Slashgeo: Does this change allow OpenGeo to become even better competitors to other commercial and open source geospatial solutions providers?
OpenGeo: It allows us to better execute our “Spatial IT” initiatives, so “yes.” We will be hiring more staff to enhance the user experience of our software, increase documentation and build additional capabilities. We believe all aspects of our work will benefit from our independence and increased funding.
Slashgeo: Do you foresee any impact on the diversity of the solutions you're offering? Do you plan to build capacity and expertise for other currently popular open source services that OpenGeo doesn't currently offer?
OpenGeo: That is something we are looking at very seriously. Many of our customers have asked us to develop capabilities that go well beyond the web mapping and related services we’re known for now – stay tuned!
Slashgeo: Will there be any impact on your relation with the Open Geospatial Consortium and your support for modern and efficient geospatial standards?
OpenGeo: Our greater independence and funding will enable us to be even more effective in working with the OGC. Our founder, Chris Holmes, was recently named to the OGC Board. We’re also founding members of LocationTech, with several other key OGC players, which is helping broaden adoption of location aware technologies that leverage geospatial standards.
Slashgeo: Any long term plans associated to this change that you'd like to share with our readers?
OpenGeo: Our goal remains the same: to build the highest quality software for location and mapping, available to all. This important step gives us a stronger base of resources to support the open source communities we work with. We remain committed to open source principles and look forward to continuing our develop the best geospatial tools while supporting the open source communities and our customers alike.
The planning for the FOSS4G conference (17th – 21st September 2013) reaches a significant milestone with the release of the full programme for the 2013 conference (http://2013.foss4g.org/timetable/). This has been an extremely difficult process to orchestrate principally because of the desire to fit in as many of the excellent submissions that were received as possible. This has meant extending the programme to 9 continuous streams covering 200 presentations. A challenge enough of logistics, but in addition to this the Local Organising Committee have secured facilities to run additional workshops in parallel with the main conference. Community Voting for these additional workshops will be under way shortly, for which as an extra thank you to the community. These additional workshops will be run in a stream alongside the presentations and will be included in the conference fee.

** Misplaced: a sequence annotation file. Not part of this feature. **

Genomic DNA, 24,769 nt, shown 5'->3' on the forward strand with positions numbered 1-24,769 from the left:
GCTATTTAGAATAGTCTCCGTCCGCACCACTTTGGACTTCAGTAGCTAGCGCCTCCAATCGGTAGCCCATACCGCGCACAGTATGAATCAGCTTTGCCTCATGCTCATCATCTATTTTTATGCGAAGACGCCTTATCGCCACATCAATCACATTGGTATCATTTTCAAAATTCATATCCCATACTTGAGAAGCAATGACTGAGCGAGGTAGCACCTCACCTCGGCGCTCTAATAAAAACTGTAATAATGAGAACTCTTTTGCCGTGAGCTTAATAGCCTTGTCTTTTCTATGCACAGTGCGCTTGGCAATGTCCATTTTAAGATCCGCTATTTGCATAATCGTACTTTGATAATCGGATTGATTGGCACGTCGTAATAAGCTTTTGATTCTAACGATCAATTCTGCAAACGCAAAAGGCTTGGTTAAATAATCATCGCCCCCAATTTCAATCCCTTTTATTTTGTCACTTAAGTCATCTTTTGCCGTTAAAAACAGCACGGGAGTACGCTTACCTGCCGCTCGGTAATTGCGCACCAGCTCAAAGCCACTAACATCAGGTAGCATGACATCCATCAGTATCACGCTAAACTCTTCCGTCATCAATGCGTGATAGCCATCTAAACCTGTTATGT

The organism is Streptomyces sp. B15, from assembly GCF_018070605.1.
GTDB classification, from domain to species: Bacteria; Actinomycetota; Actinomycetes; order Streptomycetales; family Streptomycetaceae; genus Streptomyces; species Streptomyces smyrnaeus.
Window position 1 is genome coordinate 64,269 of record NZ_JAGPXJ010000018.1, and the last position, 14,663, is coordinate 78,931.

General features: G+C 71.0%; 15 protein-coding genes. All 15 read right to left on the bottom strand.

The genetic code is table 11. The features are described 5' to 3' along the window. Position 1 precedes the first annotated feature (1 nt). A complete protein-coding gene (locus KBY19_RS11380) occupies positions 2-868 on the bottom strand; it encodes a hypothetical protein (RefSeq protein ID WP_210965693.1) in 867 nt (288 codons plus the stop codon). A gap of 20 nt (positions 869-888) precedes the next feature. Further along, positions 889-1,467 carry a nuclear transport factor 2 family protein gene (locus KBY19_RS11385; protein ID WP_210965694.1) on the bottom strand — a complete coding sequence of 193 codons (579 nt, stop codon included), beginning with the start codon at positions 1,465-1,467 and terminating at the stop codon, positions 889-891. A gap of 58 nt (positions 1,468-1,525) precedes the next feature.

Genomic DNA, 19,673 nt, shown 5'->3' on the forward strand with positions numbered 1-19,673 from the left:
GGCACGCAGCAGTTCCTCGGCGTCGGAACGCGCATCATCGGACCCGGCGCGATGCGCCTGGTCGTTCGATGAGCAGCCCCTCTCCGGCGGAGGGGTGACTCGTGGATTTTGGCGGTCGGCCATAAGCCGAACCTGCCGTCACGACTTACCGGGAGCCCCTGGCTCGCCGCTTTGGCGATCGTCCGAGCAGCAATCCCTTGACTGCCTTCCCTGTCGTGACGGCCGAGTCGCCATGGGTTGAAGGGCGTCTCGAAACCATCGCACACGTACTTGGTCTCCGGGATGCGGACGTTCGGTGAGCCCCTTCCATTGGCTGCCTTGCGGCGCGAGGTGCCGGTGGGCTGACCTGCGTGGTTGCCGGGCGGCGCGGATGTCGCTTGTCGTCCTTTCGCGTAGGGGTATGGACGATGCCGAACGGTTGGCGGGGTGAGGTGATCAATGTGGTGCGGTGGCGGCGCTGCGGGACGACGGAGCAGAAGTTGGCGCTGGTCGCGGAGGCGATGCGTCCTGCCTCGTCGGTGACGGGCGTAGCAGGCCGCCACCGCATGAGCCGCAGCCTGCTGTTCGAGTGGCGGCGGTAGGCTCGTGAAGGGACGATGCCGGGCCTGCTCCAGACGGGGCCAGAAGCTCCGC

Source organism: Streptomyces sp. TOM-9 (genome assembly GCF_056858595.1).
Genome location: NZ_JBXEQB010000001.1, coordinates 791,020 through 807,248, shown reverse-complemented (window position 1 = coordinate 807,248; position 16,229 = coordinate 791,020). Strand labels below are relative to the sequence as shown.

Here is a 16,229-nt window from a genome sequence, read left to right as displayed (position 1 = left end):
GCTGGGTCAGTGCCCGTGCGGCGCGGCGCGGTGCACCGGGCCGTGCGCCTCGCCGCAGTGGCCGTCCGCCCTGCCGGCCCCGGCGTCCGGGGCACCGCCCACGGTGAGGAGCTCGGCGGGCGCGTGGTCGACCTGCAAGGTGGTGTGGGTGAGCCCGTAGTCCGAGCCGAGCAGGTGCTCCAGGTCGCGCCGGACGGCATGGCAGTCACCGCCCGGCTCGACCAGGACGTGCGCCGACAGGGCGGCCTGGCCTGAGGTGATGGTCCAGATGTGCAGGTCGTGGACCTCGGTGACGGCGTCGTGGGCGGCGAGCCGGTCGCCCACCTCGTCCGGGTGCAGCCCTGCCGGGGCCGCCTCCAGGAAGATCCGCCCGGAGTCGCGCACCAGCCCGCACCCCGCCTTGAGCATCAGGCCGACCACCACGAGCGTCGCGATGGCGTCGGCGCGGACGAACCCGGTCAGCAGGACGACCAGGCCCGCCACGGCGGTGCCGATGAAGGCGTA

Not only does your ticket now have added value, but in addition to mark the release of the programme the Early Bird deadline has been extended to the 14th June (closes midnight, British Summer Time). We hope that this gives as many of you as possible the ability to take advantage of the great reduction and confirm your place at the #geohappening of the year!
From the announcement: "For 2013, we built a repository of extensions—an Extension Warehouse, in our parlance—that provides a one-stop shop for anyone looking to customize their copy of SketchUp. This one new feature is actually dozens (eventually hundreds) of new features, all ready and waiting for you to discover. [...] We decided that the free version of SketchUp needed a name and a brand of its own. Now the word “SketchUp” refers to a product family of which there are two members: SketchUp Pro and SketchUp Make. The latter is still free, international, and aimed squarely at every treehouse builder, 3D printing wizard, and pinewood derby all-star in the universe."
During the last weeks several posts about the gvSIG Desktop novelties have been published at the gvSIG Blog. With them we try to make known all these novelties with more details. Until now, the posts that have been publisher are:
In the last weeks new posts will be published, as well as the translation of the last ones in Spanish. Some of them will be related to the new add-ons that will be available for this version. They will be able to be installed from the Add-ons Manager.